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You may have heard of Cat6 installations and have probably been advised to use them in your home network. The question is: what exactly are Cat6 installations and how will I benefit from them? Category 6 cables, widely known as Cat6 cables, are the successors of Cat5 and Cat5e cables. Cat5 is the most basic type of network cables and can handle up to 100 Mbps of Ethernet speed. Cat5e, the enhanced version of Cat5, allows faster transmission of data at speeds up to 1000 Mbps or 1 Gigabit per second. With the advance in technology, Cat5e have long been preferred over Cat5 cables in cable installations. In addition, Cat5e cables are also designed to handle interference better than Cat5 cables. CAt6 installations are very close to Cat5e installations. The key difference is the bandwidth. Cat6 cable has double the bandwidth as that of a Cat5e cable – from 100 MHz to 200 MHz – and can support 10 Gigabit Ethernet speed for up to 121 feet.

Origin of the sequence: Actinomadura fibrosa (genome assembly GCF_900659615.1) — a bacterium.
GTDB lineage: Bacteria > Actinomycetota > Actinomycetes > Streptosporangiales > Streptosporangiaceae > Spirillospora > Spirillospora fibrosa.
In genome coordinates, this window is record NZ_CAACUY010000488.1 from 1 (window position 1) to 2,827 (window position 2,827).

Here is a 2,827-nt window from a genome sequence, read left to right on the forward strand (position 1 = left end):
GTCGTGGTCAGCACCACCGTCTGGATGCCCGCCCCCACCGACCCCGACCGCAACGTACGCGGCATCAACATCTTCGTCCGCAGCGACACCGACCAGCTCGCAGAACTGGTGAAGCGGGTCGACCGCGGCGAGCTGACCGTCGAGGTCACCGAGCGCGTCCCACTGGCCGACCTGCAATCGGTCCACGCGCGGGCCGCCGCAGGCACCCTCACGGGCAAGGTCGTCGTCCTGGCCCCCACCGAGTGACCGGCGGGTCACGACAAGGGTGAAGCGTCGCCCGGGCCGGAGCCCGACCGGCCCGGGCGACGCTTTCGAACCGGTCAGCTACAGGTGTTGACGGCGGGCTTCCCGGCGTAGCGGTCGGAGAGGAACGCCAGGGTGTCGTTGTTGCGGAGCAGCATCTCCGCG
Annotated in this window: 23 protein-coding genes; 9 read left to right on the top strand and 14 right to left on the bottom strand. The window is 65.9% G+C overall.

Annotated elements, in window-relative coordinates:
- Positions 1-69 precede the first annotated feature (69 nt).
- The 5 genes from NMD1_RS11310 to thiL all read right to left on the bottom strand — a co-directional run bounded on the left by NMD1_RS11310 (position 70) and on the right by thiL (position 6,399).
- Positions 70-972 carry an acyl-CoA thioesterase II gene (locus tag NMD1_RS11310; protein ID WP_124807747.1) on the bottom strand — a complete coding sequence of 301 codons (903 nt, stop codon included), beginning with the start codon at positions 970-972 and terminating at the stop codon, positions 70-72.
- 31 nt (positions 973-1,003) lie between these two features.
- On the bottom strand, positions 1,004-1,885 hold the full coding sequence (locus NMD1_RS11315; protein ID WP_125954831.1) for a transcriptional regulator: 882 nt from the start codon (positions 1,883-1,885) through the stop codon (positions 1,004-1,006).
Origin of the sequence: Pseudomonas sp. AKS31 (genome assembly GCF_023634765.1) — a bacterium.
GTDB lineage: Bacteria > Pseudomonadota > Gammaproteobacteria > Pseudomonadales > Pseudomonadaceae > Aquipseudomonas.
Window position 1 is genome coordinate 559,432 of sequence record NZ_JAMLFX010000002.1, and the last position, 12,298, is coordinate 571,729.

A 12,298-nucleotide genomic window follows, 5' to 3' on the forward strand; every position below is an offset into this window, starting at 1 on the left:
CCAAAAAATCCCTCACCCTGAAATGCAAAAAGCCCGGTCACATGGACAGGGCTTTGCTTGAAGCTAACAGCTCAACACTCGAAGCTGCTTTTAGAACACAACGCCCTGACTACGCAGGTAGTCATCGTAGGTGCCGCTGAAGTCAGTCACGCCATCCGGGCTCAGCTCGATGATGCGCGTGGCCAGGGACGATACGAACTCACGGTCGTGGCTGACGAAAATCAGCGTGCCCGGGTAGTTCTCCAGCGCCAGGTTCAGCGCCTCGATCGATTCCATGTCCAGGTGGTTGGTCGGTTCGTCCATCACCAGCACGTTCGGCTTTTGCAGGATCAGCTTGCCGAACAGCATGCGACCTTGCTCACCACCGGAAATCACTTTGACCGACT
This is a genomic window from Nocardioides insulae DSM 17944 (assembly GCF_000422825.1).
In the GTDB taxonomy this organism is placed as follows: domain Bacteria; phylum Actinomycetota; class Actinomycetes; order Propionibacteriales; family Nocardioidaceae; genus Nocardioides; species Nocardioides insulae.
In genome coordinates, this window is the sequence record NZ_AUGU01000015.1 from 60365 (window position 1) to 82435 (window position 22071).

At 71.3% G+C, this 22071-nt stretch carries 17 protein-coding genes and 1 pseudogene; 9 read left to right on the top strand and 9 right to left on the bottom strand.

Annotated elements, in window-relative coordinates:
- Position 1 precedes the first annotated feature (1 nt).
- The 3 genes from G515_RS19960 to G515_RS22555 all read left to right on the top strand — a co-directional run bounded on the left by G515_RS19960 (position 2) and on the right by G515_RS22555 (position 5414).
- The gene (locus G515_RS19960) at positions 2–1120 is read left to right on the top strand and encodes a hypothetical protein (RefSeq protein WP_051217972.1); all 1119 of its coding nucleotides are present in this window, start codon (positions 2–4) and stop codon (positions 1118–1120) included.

How then, are Cat6 installations more advantageous than the regular and more commonly used Cat5 cables? The answer depends on the demand that is expected from the network. Because most home networks rarely have the need for wider bandwidths, Cat5 or Cat5e cables are more often used. Cat5 are present in older installations while Cat5e are present in newer ones. Cat6 installations are also more costly and will require that all components of the network support Gigabit Ethernet. Although Cat6 cables are backward-compatible, you will not be able to take advantage of the perks you paid for unless all the other components of your network are on the same level as Cat6. Now, this is a problem because generally, there are more products produced for Cat5 compatibility than products fully compatible with Cat6 installations. Cat6 installations are also more expensive and more difficult to work with. Although Cat6 will function just as well in residential properties, the demand for Cat6 in home networks is low simply because Cat5e cables can handle the regular user’s network demands just fine.